PH: A lot of interest surrounds this music, the culture and the village...

FR: I have spent years working with and living with the musicians. When you know them and their families, spend a lot of time in their individual homes and see their children grow up over a period of years it gives you a very different and more accurate knowledge about the music and the villager`s lives. It is easy to understand the culture shock that those hippies experienced. For me Joujouka is not too dissimilar to the area of Co. Clare in Ireland where my grandfather farmed. The music too is often quite similar to real Irish folk music. However, as an acid freak hitting the place in 1971, it may have appeared rather strange especially with mounds of kif clouding perceptions of the “real” reality.


PH: Would you say the cultural history of Joujouka is core to the music as well as the work of Hamri ?

FR: Gysin’s paintings especially his Moroccan ones were heavily influenced by Sufi sects. I have recently seen a review of a 1956 art show by Hamri which Gysin organized at the 1001 Nights restaurant. Gysin and Hamri set up 1001 Nights to allow the Master Musicians of Joujouka to be seen by a wider audience.The reviewer noted that all of Mohamed Hamri’s works were related to the local magic of his home village of Joujouka/Jajouka, and the titles reflected this. I think it will emerge just how much influence Hamri had on Burroughs and Gysin when writers and researchers start to look in that direction.


PH: The scene of The Master Musicians of Joujouka playing with drummer Brian Downey, from Thin Lizzy, and Hamri, cajoling and gently teasing more from the musicians is another real highlight for me, what memories do you have of that gig ?

FR: The first time I saw Brian Downey he was in the recording studio nailing his drum kit to the floor for the first session of my band The Baby Snakes’ first album, Sweet Hunger. We finished the drum tracks by nine that night. Brian Downey is possibly the greatest rock drummer still with us and ranks with Charlie Watts and John Bonham easily. To get Brian and The Master Musicians of Joujouka together was a major musical moment. Brian is as instinctive as they are and he gelled instantly. His love of the blues and jazz informed the cool sound of Thin Lizzy. With Joujouka he provided a masterful and powerful sequence of rhythms that completely fitted their beats. That was a remarkable event and improvisation. Ramuncho Matta, the surrealist painter Roberto Matta’s son, provided abstract murals on his guitar and The Baby Snakes guitarist Niall O’Sullivan gave Boujeloud a hard rock edge. Nothing interfered with the Joujouka sound, it all just got harder and nastier. Beautiful. The musicians loved it. They have a great fascination with drum kits.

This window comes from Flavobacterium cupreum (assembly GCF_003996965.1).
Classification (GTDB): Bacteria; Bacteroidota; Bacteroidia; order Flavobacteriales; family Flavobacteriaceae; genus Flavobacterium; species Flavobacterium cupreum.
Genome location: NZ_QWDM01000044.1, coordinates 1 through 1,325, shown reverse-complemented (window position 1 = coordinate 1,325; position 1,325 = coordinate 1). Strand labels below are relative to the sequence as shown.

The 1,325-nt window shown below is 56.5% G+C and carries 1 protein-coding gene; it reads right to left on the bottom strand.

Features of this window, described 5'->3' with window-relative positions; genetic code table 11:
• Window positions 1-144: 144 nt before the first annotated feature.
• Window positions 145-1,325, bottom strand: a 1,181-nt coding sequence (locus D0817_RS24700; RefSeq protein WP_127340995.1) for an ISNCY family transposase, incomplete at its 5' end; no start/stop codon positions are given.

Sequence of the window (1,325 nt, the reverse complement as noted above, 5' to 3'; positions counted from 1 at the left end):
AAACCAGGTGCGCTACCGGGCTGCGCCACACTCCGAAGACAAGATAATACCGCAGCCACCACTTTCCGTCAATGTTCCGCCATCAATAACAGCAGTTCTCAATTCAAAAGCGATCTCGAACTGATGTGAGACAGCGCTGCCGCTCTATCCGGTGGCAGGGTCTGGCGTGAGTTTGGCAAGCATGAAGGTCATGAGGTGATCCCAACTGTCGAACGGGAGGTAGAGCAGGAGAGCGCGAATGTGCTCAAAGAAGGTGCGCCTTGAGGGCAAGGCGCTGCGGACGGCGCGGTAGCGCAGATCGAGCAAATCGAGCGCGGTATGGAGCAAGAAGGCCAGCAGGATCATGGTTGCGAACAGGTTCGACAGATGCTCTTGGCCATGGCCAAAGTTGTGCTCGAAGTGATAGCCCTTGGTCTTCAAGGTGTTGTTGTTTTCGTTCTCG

PH: What is the connection to your collaborative cultural vehicle, The Islamic Diggers?

JA: The Diggers started life as a sort of anarchist movement. I edited an underground magazine called The Digger after I left university and that name derived from the Digger proto- anarchists in the English Civil War (as opposed to the contemporaneous Levellers who were proto-socialist), Emmet Grogan’s Diggers in San Francisco during the Summer of Love (also anarchist in orientation), and Oscar Wilde’s university-days Diggers movement which sought to dig out a road which disappeared into a bog – in other words a road going nowhere. I had these political/aesthetic frames of mind in my head around the time that it became obvious that the leftist Islamic militancy of the Seventies – that of the PLO, Gadaffi, and Saddam – was losing ground to the more Koranic militancy of Osama and his merry men. I related more to the leftist anti-imperialist rebel Seventies stance and thought it’d be great if there was an anarchist Islamic movement, hence the concept of Islamic Diggers. I’ve been involved with the politics of the Arab world since I was eighteen. When we started recording music together, we decided to call ourselves that name. The militancy continued hand in hand with the music. The principal manifestations of this activism are the Cultural Intafadas against the so-called Islamic heretic, Hakim Bey and against Bachir Attar`s Jajouka. Hakim Bey is a fake mystic and a fake revolutionary. Bachir Attar leads a commercial psuedo-Joujouka crossover act called The Master Musicians of Jajouka Featuring Bachir Attar. In both of those Cultural Intafadas, we are reasonably successful and they are both ongoing. As far as I’m concerned Islamic Diggers is an ongoing project which can’t be discontinued or prevented. We included a new track, El Fna, on the Destroy DVD. This was produced by Paul Schroeder, best known for his incredible work on the Stone Roses’ second album, Second Coming. A tragically underestimated album.